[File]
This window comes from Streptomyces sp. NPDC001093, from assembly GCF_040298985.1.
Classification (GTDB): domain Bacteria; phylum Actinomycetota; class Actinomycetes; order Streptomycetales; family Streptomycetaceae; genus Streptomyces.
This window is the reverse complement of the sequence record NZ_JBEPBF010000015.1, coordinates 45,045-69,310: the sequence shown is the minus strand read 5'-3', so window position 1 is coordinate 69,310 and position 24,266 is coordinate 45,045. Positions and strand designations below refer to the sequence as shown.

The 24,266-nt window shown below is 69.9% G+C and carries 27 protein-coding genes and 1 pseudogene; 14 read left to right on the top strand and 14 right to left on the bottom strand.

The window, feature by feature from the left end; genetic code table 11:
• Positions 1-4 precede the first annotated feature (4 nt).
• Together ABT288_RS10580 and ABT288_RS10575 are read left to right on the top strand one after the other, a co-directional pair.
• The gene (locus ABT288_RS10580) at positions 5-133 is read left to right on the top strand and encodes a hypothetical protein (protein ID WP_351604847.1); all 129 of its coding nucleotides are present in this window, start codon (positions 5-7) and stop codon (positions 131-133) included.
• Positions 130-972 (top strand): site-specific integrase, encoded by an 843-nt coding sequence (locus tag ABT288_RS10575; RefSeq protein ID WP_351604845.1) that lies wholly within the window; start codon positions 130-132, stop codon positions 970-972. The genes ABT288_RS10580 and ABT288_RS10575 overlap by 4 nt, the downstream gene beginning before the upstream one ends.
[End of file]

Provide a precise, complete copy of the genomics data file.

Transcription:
This window comes from Streptomyces sp. NPDC001093, from assembly GCF_040298985.1.
Classification (GTDB): domain Bacteria; phylum Actinomycetota; class Actinomycetes; order Streptomycetales; family Streptomycetaceae; genus Streptomyces.
This window is the reverse complement of the sequence record NZ_JBEPBF010000015.1, coordinates 45,045-69,310: the sequence shown is the minus strand read 5'-3', so window position 1 is coordinate 69,310 and position 24,266 is coordinate 45,045. Positions and strand designations below refer to the sequence as shown.

The 24,266-nt window shown below is 69.9% G+C and carries 27 protein-coding genes and 1 pseudogene; 14 read left to right on the top strand and 14 right to left on the bottom strand.

The window, feature by feature from the left end; genetic code table 11:
• Positions 1-4 precede the first annotated feature (4 nt).
• Together ABT288_RS10580 and ABT288_RS10575 are read left to right on the top strand one after the other, a co-directional pair.
• The gene (locus ABT288_RS10580) at positions 5-133 is read left to right on the top strand and encodes a hypothetical protein (protein ID WP_351604847.1); all 129 of its coding nucleotides are present in this window, start codon (positions 5-7) and stop codon (positions 131-133) included.
• Positions 130-972 (top strand): site-specific integrase, encoded by an 843-nt coding sequence (locus tag ABT288_RS10575; RefSeq protein ID WP_351604845.1) that lies wholly within the window; start codon positions 130-132, stop codon positions 970-972. The genes ABT288_RS10580 and ABT288_RS10575 overlap by 4 nt, the downstream gene beginning before the upstream one ends.